2017 Hunter Breeding Task Force Had Much to Discuss

BY ALIX MORRISON

Betty Oare, Chair of the USHJA Hunter Breeding Task Force, heard numerous debates while discussing HU188.4, restricting hunter breeding classes to one handler per horse, starting on Monday at the 2017 annual meeting. Other task force members included Oliver Brown, Sue Lightner, Karan Aurelius, Diana Dodge, Nancy Frost, Jessie Lang, Tish Quirk, Jay Raach, Kimberly Risser, Drew Taylor, Melissa Zimmerman and William Rube.

The proposed rule would make each horse have just one handler per class at all USEF horse shows. At some shows like Devon or the Sallie B. Wheeler Show, this rule is already in place. Currently at some horse shows, multiple handlers are allowed to stand up and jog horses in Hunter Breeding, allowing other people to then take those horses to the side to allow the main handler to jog and stand another horse.

Board members and USHJA members in the room brought up various points for putting the rule into place stating that it would draw more people into hunter breeding because professionals would have to allow amateurs, juniors and other young professionals to handle horses. It would make hunter breeding look more appealing, because more people would get a chance to handle the horses. It would make the class a more inviting environment.

Conversely, Emily Anne Belin, a notable figure in the Hunter Breeding arena, and a few USHJA members in the room also stated most of the same reasons for using multiple handlers judging. They believe that it would also bring more people into the sport because there are so few numbers within the division that restricting it further would not be in the best interest of increasing the amount of young people entering the world of Hunter Breeding. They argued that it can be intimidating for a young person to come into the ring and compete against big names in the Hunter Breeding industry, but it is easier when handlers are given the chance to have several horses to handle.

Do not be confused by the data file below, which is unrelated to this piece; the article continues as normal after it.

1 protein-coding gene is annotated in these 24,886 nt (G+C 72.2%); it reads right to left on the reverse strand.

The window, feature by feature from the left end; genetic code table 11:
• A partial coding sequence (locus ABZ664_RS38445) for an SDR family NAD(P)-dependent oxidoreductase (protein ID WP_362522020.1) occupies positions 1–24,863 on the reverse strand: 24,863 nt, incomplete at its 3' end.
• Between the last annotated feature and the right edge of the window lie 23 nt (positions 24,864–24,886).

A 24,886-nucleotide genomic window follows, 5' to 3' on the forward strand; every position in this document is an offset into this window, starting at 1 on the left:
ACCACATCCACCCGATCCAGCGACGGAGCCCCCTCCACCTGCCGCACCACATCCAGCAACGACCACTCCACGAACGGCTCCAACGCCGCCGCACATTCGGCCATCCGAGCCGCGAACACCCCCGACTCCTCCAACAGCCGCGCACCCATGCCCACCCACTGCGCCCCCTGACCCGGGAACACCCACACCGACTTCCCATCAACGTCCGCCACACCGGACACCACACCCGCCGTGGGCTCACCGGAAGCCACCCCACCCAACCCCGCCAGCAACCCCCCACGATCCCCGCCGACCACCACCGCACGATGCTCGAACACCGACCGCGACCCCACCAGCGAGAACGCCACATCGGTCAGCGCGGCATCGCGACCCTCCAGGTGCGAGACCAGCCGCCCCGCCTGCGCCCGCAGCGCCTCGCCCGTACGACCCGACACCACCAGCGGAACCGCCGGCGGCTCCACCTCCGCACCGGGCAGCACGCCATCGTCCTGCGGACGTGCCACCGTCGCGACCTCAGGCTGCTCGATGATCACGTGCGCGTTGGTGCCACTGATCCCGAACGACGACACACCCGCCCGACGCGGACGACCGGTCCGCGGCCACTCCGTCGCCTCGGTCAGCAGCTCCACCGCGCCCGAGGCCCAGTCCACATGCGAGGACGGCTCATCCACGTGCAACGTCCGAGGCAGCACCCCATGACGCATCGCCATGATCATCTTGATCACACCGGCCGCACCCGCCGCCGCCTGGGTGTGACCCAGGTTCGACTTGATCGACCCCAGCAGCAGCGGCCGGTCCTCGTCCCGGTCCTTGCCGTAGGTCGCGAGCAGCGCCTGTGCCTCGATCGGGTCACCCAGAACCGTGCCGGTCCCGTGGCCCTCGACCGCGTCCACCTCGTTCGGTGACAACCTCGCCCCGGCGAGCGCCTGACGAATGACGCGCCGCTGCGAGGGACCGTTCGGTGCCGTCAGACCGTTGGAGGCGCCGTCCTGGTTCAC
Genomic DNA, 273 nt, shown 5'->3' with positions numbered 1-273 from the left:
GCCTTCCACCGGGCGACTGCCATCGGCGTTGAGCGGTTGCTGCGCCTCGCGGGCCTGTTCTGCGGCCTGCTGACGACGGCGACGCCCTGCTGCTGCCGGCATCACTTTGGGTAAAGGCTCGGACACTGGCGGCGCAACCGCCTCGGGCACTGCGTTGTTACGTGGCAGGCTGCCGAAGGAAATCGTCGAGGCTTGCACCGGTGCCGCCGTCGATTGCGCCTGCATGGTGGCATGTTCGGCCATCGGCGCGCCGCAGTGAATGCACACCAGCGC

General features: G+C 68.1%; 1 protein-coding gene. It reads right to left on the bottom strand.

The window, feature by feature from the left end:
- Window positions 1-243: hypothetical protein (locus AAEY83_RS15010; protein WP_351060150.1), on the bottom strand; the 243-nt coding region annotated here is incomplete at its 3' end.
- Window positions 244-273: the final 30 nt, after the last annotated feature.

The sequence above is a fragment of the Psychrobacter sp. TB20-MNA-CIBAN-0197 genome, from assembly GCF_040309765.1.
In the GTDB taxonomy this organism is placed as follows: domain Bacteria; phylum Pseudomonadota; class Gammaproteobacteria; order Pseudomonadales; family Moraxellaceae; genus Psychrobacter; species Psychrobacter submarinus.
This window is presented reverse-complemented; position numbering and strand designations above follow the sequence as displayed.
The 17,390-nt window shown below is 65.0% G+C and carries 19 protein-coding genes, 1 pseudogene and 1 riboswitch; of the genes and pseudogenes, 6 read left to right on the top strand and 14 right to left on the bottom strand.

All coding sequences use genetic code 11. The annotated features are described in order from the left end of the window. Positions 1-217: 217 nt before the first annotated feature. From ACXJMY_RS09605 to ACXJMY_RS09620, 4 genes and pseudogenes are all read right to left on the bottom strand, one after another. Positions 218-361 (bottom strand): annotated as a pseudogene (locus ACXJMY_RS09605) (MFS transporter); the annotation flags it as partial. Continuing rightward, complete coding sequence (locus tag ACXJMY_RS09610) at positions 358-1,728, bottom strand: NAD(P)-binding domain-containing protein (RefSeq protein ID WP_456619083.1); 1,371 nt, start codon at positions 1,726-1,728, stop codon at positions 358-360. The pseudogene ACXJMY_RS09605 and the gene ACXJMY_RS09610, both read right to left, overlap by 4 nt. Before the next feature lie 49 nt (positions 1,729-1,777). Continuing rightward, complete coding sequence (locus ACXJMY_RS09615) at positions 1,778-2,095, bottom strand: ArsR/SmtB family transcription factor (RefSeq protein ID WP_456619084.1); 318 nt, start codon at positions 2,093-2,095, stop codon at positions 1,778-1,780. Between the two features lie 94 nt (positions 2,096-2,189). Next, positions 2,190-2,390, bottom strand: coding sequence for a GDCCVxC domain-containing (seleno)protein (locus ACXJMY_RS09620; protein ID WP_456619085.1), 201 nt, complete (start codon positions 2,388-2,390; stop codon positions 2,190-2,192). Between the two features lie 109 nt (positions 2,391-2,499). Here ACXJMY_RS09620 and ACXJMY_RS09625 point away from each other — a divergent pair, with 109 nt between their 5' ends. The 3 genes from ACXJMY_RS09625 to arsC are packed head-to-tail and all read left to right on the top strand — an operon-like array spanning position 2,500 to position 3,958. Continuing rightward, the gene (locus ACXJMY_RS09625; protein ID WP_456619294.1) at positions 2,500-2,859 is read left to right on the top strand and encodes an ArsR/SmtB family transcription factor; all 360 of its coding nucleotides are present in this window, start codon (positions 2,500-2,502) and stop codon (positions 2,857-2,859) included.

They discussed problems associated with low numbers in the division: social media, importing horses from Europe and the lack of desire for people to break their own horses. It was frequently mentioned that the division was not doing well, and though they knew they needed to address the bigger problems – they were unsure of those problems.

Another problem that played into the decision was geography and zones. The culture of Virginia Hunter Breeding was much different and had much different needs than the culture of Pennsylvania or California Hunter Breeding. Yet, a zone rule change would be too hard to do because the Horse of the Year points attached to the division.

After an hour of debate from the task force and members in the meeting, Mary Babick came in and said that Betty Oare needed a vote to take to the Working Hunter Task Force that was currently meeting. She gave them 30 minutes to come to a conclusion. The tension increased, but it pushed them to a conclusion. Premier and National rated shows can only have one handler, but anything below that is allowed to have multiple handlers.